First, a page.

HAS the recession ended?
Yes, says Larry Summers, the president's top economic advisor and a former secretary of the Treasury: "Today," he told ABC's George Stephanopoulos in a Sunday interview, "everybody agrees that the recession is over."
No, says Christina Romer, who heads the White House Council of Economic Advisors: "The official definition" may suggest that the economy has bottomed out, she said in her own Sunday interview on NBC's "Meet the Press," but when moderator David Gregory pressed her on whether the recession is over, Romer replied: "Of course not. . . . The people on Main Street and throughout this country, they are still suffering. The unemployment rate is still 10 percent."
If the administration's top economists can't agree on something as fundamental as knowing when a recession has ended, how can they possibly be certain that they know how to end it?
Back in January, the incoming Obama administration warned that passing an immense "stimulus" package was an urgent priority if unemployment was to be held below 8 percent; without it, the economic team forecast, unemployment would climb as high as 9 percent. If the package is passed, Summers was asked in early February, "how soon before the American public starts to feel results, the creation of jobs?" Summers's reply: "You'll see the effects begin almost immediately."
Congress gave the new president the stimulus he wanted -- at $787 billion, it was the largest spending bill in US history -- yet the share of the workforce without jobs rose well above the promised 8 percent. By November it had reached 10.2 percent, the highest level since 1983, before dipping to 10 percent in December.
What do economists really know? Are their insights into the workings of a modern economy comparable to, say, the medical profession's understanding of the intricacies of human health? Are economists' grasp of the forces that drive the business cycle on a par with aerospace engineers' grasp of the forces encountered by aircraft during flight? Perhaps no apples-to-apples comparison is possible. But consider: Medical science has conquered polio, tuberculosis, and smallpox; air travel is safer than ever. Yet economists still don't know how to prevent recessions, or whether stock prices will go up or down, or whether it is possible to "stimulate" a $14 trillion economy without causing unintended harm.
On Sunday, as the Obama administration's senior economists were declaring the recession over/not over, Paul Samuelson, the first American to win the Nobel Prize in economics, died at 94. In a column published during an earlier crisis a decade ago, Samuelson had suggested that modesty is appropriate when economists purport to diagnose an ailing economy.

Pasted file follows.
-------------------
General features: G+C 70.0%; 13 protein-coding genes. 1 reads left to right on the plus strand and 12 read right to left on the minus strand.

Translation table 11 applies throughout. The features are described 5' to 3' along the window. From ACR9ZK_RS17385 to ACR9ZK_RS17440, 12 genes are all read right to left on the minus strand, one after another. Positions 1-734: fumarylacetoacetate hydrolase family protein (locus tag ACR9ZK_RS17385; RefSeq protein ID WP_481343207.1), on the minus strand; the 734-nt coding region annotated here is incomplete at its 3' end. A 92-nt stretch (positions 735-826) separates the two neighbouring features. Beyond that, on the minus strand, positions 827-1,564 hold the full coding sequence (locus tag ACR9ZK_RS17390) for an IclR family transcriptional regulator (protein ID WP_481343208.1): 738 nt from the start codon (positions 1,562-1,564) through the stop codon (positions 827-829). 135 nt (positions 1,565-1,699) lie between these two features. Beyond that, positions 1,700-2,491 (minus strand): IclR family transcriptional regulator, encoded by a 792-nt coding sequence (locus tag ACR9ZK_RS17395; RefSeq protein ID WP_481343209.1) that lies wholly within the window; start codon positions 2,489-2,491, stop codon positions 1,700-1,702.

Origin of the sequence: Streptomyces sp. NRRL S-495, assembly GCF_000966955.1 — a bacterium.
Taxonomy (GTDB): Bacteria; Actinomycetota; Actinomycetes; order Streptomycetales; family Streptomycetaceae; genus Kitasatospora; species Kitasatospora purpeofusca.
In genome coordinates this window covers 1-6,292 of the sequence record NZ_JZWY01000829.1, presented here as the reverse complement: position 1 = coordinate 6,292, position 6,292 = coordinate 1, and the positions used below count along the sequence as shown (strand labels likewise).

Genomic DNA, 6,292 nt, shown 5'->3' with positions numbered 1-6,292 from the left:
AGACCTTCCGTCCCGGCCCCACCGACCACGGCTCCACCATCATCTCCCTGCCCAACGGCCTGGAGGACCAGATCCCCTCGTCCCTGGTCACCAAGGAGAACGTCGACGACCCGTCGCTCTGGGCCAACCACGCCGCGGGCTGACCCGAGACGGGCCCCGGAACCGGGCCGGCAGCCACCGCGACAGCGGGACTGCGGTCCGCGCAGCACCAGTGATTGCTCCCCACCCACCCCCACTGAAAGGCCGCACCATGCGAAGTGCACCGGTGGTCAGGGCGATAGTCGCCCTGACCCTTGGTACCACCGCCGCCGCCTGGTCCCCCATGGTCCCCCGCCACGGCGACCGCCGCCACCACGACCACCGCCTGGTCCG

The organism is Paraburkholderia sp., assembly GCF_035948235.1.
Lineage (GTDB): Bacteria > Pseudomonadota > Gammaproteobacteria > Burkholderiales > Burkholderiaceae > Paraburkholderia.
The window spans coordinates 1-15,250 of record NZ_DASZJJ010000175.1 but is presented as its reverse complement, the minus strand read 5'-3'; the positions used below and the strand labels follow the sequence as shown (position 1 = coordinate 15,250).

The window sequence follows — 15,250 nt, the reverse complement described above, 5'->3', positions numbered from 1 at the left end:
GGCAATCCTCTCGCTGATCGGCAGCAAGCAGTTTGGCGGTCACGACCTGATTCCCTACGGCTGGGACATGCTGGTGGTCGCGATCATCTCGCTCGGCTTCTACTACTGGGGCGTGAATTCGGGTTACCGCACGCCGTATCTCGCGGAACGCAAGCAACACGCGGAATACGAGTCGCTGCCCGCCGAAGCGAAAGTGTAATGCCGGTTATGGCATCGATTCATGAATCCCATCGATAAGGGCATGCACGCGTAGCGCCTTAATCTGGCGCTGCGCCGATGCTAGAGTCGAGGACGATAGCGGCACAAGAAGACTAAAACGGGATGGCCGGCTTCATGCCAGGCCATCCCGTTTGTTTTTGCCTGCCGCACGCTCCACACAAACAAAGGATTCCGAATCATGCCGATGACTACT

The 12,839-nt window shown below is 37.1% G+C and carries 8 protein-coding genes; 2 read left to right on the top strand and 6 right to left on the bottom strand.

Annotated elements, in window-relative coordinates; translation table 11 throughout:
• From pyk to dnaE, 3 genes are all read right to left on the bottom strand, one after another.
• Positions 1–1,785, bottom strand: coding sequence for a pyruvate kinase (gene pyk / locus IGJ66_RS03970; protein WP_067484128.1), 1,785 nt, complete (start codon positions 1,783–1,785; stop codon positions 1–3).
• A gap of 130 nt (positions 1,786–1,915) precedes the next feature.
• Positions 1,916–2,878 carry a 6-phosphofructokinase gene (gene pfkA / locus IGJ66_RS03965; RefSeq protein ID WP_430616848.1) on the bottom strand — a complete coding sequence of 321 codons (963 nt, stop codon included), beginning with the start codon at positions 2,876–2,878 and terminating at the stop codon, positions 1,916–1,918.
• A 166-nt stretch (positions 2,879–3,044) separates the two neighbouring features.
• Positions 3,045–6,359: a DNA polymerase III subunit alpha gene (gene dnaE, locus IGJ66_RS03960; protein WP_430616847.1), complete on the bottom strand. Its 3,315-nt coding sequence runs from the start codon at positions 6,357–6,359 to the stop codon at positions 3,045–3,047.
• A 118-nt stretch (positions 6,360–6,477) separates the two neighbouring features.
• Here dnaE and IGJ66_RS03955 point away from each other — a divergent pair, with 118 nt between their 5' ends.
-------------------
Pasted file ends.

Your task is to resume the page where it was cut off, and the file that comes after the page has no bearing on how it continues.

"What we know about the global financial crisis is that we don't know very much," he wrote. The formula for economic recovery was unclear, and it was worth remembering that "economics has never been a science." In words as apt today as in 1999, Samuelson observed that officials trying to ease the economic distress were essentially winging it. "It would be reassuring and dramatic to declare that they had succeeded. But the duller truth is that we don't know -- and neither do they."
Nobel laureate Friedrich Hayek: "The curious task of economics is to demonstrate to men how little they really know about what they imagine they can design."
Most people assume that fixing the economy is the government's responsibility -- that it needs to do something to get the unemployed back to work. "That may not be possible," Roberts said. Government fixes have a habit of generating unintended and unfortunate consequences. Government intervention, far from dispelling economic anxiety, often exacerbates it. "Doing less might, paradoxically, be more successful than doing more."
Economics isn't rocket science or any other hard science, and it never will be. Human motivations, appetites, relationships, expectations -- the raw stuff of economic life -- cannot be perfectly modeled or reduced to an unvarying equation. Unlike the tides or electromagnetic waves or chlorophyll, human beings have free will. Men and women choose for themselves, and no economist or policymaker can ever know with perfect certainty what those choices will be. Roberts quoted Friedrich von Hayek, another Nobel laureate, who had that uncertainty in mind when he summarized the economist's truest function.
"The curious task of economics," Hayek said, "is to demonstrate to men how little they really know about what they imagine they can design."
(Jeff Jacoby is a columnist for The Boston Globe).
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